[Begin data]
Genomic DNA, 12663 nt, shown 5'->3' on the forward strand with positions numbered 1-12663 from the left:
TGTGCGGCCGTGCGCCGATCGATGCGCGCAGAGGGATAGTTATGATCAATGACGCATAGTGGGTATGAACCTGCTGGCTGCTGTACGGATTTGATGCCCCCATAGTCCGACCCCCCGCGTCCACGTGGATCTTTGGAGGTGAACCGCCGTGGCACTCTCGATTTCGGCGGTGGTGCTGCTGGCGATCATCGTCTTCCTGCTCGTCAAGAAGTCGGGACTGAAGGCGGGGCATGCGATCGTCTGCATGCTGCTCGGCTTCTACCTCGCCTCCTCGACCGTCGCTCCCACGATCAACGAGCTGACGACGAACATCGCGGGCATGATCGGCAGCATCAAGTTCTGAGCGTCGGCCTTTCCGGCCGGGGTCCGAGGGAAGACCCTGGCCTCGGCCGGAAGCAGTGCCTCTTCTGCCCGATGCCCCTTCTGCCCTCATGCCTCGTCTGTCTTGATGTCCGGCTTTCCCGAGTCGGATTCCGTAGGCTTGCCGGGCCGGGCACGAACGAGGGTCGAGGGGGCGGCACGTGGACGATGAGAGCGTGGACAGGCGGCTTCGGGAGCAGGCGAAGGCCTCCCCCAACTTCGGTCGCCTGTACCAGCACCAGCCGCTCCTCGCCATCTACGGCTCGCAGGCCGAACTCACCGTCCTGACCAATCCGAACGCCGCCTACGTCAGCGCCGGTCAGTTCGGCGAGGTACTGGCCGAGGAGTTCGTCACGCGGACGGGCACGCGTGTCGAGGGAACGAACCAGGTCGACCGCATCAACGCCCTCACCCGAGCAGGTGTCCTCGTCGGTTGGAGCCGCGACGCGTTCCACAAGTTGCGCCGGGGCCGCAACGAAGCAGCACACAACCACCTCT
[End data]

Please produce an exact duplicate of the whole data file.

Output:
Genomic DNA, 12663 nt, shown 5'->3' on the forward strand with positions numbered 1-12663 from the left:
TGTGCGGCCGTGCGCCGATCGATGCGCGCAGAGGGATAGTTATGATCAATGACGCATAGTGGGTATGAACCTGCTGGCTGCTGTACGGATTTGATGCCCCCATAGTCCGACCCCCCGCGTCCACGTGGATCTTTGGAGGTGAACCGCCGTGGCACTCTCGATTTCGGCGGTGGTGCTGCTGGCGATCATCGTCTTCCTGCTCGTCAAGAAGTCGGGACTGAAGGCGGGGCATGCGATCGTCTGCATGCTGCTCGGCTTCTACCTCGCCTCCTCGACCGTCGCTCCCACGATCAACGAGCTGACGACGAACATCGCGGGCATGATCGGCAGCATCAAGTTCTGAGCGTCGGCCTTTCCGGCCGGGGTCCGAGGGAAGACCCTGGCCTCGGCCGGAAGCAGTGCCTCTTCTGCCCGATGCCCCTTCTGCCCTCATGCCTCGTCTGTCTTGATGTCCGGCTTTCCCGAGTCGGATTCCGTAGGCTTGCCGGGCCGGGCACGAACGAGGGTCGAGGGGGCGGCACGTGGACGATGAGAGCGTGGACAGGCGGCTTCGGGAGCAGGCGAAGGCCTCCCCCAACTTCGGTCGCCTGTACCAGCACCAGCCGCTCCTCGCCATCTACGGCTCGCAGGCCGAACTCACCGTCCTGACCAATCCGAACGCCGCCTACGTCAGCGCCGGTCAGTTCGGCGAGGTACTGGCCGAGGAGTTCGTCACGCGGACGGGCACGCGTGTCGAGGGAACGAACCAGGTCGACCGCATCAACGCCCTCACCCGAGCAGGTGTCCTCGTCGGTTGGAGCCGCGACGCGTTCCACAAGTTGCGCCGGGGCCGCAACGAAGCAGCACACAACCACCTCT